Local leaders loudly decry Trump orders on immigration

A chaotic first week and a half under President Donald Trump spurred mass protests across the country in support of immigrants after the president took aim at so-called “sanctuary” cities and instituted a temporary ban on those entering the United States from seven majority-Muslim countries.

Local and state officials have been unrelenting in their opposition to the orders, which have led to confusion over their implementation.

Among the more than two dozen executive orders the president signed in his first 10 days in office were several focused on dealing with immigration, a central focus of his campaign. Last Wednesday, Jan. 25, Trump signed an order calling for the construction of a Mexican border wall – without specifying how the structure would be paid for – and another expanding immigration enforcement actions.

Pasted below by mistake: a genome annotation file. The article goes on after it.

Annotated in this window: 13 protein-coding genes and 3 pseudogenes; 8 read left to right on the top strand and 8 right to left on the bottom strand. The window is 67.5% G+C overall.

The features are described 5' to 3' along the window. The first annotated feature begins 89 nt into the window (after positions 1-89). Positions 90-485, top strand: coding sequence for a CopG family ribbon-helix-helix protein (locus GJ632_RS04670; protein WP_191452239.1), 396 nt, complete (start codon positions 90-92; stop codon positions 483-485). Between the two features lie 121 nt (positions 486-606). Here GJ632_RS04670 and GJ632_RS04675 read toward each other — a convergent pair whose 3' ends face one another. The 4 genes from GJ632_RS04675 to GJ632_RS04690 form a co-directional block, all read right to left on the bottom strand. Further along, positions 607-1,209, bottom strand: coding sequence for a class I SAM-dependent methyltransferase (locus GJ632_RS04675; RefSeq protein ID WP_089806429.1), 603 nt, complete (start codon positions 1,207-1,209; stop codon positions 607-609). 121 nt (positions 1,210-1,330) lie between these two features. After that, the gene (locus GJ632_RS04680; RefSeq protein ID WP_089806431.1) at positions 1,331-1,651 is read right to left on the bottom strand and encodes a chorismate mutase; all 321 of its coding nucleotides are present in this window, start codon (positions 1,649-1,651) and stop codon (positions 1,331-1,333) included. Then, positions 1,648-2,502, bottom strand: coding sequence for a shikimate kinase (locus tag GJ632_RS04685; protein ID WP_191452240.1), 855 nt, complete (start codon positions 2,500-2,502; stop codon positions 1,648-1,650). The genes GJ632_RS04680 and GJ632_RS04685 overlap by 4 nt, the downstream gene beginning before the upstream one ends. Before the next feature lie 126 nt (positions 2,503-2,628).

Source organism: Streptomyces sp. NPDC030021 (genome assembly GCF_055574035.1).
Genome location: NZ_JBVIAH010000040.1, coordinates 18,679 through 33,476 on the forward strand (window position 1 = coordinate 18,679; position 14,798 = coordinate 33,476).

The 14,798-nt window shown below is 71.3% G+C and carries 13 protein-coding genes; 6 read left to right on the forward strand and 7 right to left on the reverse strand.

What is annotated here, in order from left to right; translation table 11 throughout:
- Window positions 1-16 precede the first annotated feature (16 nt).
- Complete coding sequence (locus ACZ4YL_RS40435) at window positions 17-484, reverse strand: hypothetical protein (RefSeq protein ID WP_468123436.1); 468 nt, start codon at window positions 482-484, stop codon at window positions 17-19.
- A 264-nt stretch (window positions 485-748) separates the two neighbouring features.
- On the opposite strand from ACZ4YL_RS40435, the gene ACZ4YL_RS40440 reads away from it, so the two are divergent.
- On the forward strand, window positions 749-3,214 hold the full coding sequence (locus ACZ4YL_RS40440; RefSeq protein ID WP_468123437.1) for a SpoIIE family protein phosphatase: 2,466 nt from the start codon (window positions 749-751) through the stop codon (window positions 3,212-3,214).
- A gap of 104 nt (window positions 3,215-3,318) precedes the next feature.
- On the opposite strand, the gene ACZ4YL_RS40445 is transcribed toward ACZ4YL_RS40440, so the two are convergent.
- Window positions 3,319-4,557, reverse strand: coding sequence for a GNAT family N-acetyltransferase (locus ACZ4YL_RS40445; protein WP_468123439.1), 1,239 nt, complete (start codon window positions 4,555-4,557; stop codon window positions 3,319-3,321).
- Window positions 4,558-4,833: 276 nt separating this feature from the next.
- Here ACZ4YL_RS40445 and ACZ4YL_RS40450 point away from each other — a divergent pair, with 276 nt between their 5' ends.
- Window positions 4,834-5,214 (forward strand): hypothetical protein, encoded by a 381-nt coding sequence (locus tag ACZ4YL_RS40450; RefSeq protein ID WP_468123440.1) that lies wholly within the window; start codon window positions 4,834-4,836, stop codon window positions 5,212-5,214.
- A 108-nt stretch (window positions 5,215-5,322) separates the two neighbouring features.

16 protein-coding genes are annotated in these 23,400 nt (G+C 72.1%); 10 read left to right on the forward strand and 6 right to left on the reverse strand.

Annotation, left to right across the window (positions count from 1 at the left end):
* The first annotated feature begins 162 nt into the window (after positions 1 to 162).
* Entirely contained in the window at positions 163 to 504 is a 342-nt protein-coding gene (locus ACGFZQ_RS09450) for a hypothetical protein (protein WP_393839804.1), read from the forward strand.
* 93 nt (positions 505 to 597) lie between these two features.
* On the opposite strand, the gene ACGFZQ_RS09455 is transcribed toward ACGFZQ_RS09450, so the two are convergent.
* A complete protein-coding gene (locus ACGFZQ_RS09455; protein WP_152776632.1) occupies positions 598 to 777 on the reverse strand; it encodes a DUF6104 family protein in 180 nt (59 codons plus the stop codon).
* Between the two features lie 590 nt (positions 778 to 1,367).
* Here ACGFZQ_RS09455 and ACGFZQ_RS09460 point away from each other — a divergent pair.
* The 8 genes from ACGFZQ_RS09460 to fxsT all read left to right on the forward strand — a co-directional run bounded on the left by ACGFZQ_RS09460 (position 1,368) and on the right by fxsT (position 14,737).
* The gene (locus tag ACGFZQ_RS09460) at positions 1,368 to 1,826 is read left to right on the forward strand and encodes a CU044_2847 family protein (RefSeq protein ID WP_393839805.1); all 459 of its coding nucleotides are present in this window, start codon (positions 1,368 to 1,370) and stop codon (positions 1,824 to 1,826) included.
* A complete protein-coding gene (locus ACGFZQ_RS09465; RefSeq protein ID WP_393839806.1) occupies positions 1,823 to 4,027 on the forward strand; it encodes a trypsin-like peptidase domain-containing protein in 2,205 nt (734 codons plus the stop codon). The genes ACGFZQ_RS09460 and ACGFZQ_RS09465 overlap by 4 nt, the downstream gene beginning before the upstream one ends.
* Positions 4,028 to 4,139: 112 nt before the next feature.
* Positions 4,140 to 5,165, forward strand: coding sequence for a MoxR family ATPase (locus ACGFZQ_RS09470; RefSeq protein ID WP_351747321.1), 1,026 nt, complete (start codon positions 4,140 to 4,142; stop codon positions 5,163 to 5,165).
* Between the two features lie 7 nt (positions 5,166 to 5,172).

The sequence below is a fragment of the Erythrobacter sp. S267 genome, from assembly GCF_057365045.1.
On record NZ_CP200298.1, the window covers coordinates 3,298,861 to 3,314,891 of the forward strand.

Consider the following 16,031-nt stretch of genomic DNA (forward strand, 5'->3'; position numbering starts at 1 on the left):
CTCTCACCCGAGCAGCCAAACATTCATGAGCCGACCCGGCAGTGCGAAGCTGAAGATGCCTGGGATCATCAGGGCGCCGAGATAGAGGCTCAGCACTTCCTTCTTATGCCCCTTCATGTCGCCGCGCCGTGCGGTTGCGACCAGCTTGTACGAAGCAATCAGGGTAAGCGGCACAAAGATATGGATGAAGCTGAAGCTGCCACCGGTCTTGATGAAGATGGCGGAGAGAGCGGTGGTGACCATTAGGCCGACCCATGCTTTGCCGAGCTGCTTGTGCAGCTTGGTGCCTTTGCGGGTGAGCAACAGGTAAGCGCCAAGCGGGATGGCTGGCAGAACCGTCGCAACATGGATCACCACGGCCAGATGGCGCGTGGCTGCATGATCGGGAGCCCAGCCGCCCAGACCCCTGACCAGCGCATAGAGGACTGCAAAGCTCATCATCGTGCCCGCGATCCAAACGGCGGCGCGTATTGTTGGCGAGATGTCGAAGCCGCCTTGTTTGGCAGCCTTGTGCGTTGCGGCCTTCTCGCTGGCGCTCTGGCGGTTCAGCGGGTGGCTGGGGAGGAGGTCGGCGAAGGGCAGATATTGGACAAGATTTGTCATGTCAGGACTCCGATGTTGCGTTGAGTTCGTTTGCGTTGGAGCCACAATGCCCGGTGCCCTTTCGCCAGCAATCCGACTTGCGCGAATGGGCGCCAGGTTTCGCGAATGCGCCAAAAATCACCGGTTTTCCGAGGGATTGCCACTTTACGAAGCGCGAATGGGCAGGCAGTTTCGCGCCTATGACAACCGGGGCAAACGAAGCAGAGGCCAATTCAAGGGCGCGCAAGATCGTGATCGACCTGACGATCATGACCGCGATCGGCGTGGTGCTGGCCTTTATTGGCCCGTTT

The second order specifically targeted “sanctuary cities” like Boston, Denver, San Francisco, New York City, and Washington D.C., which by policy do not prosecute on behalf of the federal government immigrants who are in the country illegally. In threatening to withhold federal funding for cities that do not comply with US immigration policy, the president said, “These jurisdictions have caused immeasurable harm to the American people and to the very fabric of our republic.”

Mayor Martin Walsh spoke out firmly against the orders on the day they were issued. Flanked by city and state officials, the mayor said he was “disturbed and angry” by the actions and the city “will not retreat one inch. We will not be intimidated by threats to federal funding. We have each other’s backs and we have the Constitution of the United States on our side.”

He added, “I want to say directly to anyone who feels threatened or vulnerable today: You are safe in Boston. I will do everything lawful in my power to protect you. If necessary, I will use City Hall itself to shelter and protect anyone targeted unjustly.”